When economist say that money serves as a unit of account, they mean that it is:
A. a way to keep wealth in a readily spendable form for future use.B. a means of payment.C. a monetary unit for measuring and comparing the relative values of goods.D. declared as legal tender by the government.

C. a monetary unit for measuring and comparing the relative values of goods.
When economists say that money serves as a store of value, they mean that it is:
A. a way to keep wealth in a readily spendable form for future use.B. a means of payment.C. a monetary unit for measuring and comparing the relative values of goods.D. declared as legal tender by the government.

A. a way to keep wealth in a readily spendable form for future use.
The paper money used in the United States is:
A. National Bank Notes.B. Treasury Notes.C. United States Notes.D. Federal Reserve Notes.

D. Federal Reserve Notes.
In the United States, the money supply (M1) is compromised of:
A. coins, paper currency, and checkable deposits.B. currency, checkable deposits, and Series E bonds.C. coins, paper currency, checkable deposits, and credit balances with brokers.D. paper currency, coins, gold certificates, and time deposits.

A. coins, paper currency, and checkable deposits.
Currency held in the vault of the First National Bank is:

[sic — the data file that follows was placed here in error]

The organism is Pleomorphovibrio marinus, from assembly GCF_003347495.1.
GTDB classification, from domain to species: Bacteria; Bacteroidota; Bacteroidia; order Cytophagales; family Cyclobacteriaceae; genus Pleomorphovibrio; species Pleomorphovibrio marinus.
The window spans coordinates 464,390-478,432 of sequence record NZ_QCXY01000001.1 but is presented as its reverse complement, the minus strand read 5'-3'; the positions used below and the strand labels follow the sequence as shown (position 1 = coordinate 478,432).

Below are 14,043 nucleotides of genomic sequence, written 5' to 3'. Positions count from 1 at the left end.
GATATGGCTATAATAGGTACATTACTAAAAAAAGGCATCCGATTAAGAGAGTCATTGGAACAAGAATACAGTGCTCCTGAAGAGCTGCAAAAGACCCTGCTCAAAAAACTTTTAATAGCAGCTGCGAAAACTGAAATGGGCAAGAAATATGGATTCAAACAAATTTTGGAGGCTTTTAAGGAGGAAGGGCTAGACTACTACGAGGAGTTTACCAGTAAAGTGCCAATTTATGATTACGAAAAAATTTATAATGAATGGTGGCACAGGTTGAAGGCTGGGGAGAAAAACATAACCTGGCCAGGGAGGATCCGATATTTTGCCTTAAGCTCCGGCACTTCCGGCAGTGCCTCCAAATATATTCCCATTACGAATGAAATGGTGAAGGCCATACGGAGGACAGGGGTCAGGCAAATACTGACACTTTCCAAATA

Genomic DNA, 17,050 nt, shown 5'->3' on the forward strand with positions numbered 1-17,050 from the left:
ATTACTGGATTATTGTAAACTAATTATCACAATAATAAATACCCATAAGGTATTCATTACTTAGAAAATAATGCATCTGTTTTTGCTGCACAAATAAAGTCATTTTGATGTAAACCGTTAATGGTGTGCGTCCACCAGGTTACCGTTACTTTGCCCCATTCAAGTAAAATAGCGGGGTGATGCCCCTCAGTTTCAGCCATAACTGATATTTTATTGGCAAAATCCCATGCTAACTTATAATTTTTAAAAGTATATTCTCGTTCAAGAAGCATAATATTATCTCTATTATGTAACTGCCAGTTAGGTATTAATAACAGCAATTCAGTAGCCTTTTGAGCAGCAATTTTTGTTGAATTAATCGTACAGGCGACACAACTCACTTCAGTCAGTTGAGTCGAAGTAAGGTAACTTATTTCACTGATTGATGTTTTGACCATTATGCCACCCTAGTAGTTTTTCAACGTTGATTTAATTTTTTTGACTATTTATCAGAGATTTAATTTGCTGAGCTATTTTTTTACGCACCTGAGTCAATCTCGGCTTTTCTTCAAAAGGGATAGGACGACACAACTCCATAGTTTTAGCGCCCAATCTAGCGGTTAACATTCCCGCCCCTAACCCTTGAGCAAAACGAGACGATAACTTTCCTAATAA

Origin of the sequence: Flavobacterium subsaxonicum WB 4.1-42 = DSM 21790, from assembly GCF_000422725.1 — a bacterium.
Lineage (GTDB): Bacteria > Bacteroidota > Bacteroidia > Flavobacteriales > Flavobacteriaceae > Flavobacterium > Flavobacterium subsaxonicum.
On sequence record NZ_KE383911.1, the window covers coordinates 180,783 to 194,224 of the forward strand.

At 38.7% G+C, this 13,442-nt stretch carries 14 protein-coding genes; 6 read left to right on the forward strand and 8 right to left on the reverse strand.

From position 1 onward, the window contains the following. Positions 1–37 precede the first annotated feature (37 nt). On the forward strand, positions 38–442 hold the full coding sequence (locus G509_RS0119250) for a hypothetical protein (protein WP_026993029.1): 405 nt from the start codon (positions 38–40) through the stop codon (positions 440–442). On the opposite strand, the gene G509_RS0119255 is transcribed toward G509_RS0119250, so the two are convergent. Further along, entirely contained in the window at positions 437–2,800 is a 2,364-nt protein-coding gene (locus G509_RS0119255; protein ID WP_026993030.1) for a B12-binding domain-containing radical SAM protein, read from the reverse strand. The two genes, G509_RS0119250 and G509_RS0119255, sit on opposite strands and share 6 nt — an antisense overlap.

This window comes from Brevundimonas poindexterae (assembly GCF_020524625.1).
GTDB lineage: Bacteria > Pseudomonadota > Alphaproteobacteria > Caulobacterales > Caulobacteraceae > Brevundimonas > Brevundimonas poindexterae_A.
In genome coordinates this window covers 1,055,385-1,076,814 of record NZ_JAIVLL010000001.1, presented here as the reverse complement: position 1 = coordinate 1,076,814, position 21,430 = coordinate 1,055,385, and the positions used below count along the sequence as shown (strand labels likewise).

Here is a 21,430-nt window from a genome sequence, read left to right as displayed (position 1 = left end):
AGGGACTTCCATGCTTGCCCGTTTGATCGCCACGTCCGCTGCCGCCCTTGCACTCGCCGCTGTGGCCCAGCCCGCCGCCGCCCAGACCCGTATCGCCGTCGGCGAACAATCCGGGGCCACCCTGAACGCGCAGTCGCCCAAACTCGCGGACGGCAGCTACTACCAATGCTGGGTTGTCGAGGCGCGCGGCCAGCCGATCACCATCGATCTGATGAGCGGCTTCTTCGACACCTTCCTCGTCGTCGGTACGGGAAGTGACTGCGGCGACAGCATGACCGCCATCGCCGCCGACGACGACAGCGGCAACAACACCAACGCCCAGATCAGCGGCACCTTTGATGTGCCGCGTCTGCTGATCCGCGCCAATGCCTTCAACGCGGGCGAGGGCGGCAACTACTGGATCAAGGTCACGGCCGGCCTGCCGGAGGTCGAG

A. counted as part of M1.B. counted as part of M2, but not M1.C. only counted as part of M1 if it was deposited into a checking account.D. not counted as part of the money supply.

D. is not counted as part of the money supply.
Checkable deposits are classified as money because:
A. they can be readily used in purchasing goods and paying debts.B. banks hold currency equal to the value of their checkable deposits.C. they are ultimately the obligations of the Treasury.D. they earn interest income for the depositor.

A. they can be readily used in purchasing godds and paying debts.
Currency (paper money plus coins) constitutes about:
A. 67 percent of the U.S. M1 money supply.B. 51 percent of the U.S. M1 money supply.C. 49 percent of the U.S. M1 money supply.D. 33 percent of the U.S. M1 money supply.

B. 51 percent of the U.S. M1 money supply.
In January 2010, the supply of money (M1) in the United States was about: